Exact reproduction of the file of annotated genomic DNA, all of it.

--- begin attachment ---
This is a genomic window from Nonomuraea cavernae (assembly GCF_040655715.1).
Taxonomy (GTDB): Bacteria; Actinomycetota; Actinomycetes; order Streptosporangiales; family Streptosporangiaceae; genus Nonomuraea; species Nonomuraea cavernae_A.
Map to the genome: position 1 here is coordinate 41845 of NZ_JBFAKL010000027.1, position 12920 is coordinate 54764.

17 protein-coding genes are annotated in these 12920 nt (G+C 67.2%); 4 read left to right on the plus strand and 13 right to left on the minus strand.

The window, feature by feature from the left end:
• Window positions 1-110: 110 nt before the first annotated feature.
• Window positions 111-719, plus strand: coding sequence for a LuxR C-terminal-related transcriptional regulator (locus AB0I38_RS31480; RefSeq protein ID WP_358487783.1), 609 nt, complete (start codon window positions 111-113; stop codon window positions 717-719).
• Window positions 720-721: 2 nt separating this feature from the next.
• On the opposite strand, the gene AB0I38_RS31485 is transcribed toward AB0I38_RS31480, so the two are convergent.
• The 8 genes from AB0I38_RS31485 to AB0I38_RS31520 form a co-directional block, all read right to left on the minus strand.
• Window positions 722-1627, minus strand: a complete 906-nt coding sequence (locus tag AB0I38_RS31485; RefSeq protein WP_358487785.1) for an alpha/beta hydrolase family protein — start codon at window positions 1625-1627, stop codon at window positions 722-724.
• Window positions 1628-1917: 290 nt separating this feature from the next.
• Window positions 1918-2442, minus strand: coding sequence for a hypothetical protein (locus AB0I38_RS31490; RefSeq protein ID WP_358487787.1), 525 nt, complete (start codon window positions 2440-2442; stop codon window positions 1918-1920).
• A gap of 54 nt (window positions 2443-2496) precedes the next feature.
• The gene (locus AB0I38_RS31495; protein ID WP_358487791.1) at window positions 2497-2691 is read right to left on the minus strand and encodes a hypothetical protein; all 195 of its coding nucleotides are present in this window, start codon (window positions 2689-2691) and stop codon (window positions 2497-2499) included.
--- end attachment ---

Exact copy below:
This is a genomic window from Nonomuraea cavernae (assembly GCF_040655715.1).
Taxonomy (GTDB): Bacteria; Actinomycetota; Actinomycetes; order Streptosporangiales; family Streptosporangiaceae; genus Nonomuraea; species Nonomuraea cavernae_A.
Map to the genome: position 1 here is coordinate 41845 of NZ_JBFAKL010000027.1, position 12920 is coordinate 54764.

17 protein-coding genes are annotated in these 12920 nt (G+C 67.2%); 4 read left to right on the plus strand and 13 right to left on the minus strand.

The window, feature by feature from the left end:
• Window positions 1-110: 110 nt before the first annotated feature.
• Window positions 111-719, plus strand: coding sequence for a LuxR C-terminal-related transcriptional regulator (locus AB0I38_RS31480; RefSeq protein ID WP_358487783.1), 609 nt, complete (start codon window positions 111-113; stop codon window positions 717-719).
• Window positions 720-721: 2 nt separating this feature from the next.
• On the opposite strand, the gene AB0I38_RS31485 is transcribed toward AB0I38_RS31480, so the two are convergent.
• The 8 genes from AB0I38_RS31485 to AB0I38_RS31520 form a co-directional block, all read right to left on the minus strand.
• Window positions 722-1627, minus strand: a complete 906-nt coding sequence (locus tag AB0I38_RS31485; RefSeq protein WP_358487785.1) for an alpha/beta hydrolase family protein — start codon at window positions 1625-1627, stop codon at window positions 722-724.
• Window positions 1628-1917: 290 nt separating this feature from the next.
• Window positions 1918-2442, minus strand: coding sequence for a hypothetical protein (locus AB0I38_RS31490; RefSeq protein ID WP_358487787.1), 525 nt, complete (start codon window positions 2440-2442; stop codon window positions 1918-1920).
• A gap of 54 nt (window positions 2443-2496) precedes the next feature.
• The gene (locus AB0I38_RS31495; protein ID WP_358487791.1) at window positions 2497-2691 is read right to left on the minus strand and encodes a hypothetical protein; all 195 of its coding nucleotides are present in this window, start codon (window positions 2689-2691) and stop codon (window positions 2497-2499) included.